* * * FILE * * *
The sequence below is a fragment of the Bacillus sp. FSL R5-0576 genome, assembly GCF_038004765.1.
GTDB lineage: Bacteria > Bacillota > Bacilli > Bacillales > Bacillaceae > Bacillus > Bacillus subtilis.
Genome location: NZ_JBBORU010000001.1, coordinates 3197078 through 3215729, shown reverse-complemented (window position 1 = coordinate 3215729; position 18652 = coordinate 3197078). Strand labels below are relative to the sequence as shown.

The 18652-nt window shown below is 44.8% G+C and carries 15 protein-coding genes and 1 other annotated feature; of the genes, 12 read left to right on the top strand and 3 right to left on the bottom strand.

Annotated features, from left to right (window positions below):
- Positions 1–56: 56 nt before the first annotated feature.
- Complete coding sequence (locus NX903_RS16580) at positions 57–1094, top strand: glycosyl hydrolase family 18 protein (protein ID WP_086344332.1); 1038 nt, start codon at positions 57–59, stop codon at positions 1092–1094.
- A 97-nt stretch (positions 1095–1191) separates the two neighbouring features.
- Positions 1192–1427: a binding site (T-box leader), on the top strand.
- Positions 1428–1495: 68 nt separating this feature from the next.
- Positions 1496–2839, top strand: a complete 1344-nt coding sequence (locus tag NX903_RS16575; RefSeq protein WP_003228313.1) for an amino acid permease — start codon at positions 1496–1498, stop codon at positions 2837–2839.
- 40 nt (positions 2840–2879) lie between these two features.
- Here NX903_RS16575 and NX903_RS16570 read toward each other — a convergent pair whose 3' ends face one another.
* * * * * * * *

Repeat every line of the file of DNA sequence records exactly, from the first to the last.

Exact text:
The sequence below is a fragment of the Bacillus sp. FSL R5-0576 genome, assembly GCF_038004765.1.
GTDB lineage: Bacteria > Bacillota > Bacilli > Bacillales > Bacillaceae > Bacillus > Bacillus subtilis.
Genome location: NZ_JBBORU010000001.1, coordinates 3197078 through 3215729, shown reverse-complemented (window position 1 = coordinate 3215729; position 18652 = coordinate 3197078). Strand labels below are relative to the sequence as shown.

The 18652-nt window shown below is 44.8% G+C and carries 15 protein-coding genes and 1 other annotated feature; of the genes, 12 read left to right on the top strand and 3 right to left on the bottom strand.

Annotated features, from left to right (window positions below):
- Positions 1–56: 56 nt before the first annotated feature.
- Complete coding sequence (locus NX903_RS16580) at positions 57–1094, top strand: glycosyl hydrolase family 18 protein (protein ID WP_086344332.1); 1038 nt, start codon at positions 57–59, stop codon at positions 1092–1094.
- A 97-nt stretch (positions 1095–1191) separates the two neighbouring features.
- Positions 1192–1427: a binding site (T-box leader), on the top strand.
- Positions 1428–1495: 68 nt separating this feature from the next.
- Positions 1496–2839, top strand: a complete 1344-nt coding sequence (locus tag NX903_RS16575; RefSeq protein WP_003228313.1) for an amino acid permease — start codon at positions 1496–1498, stop codon at positions 2837–2839.
- 40 nt (positions 2840–2879) lie between these two features.
- Here NX903_RS16575 and NX903_RS16570 read toward each other — a convergent pair whose 3' ends face one another.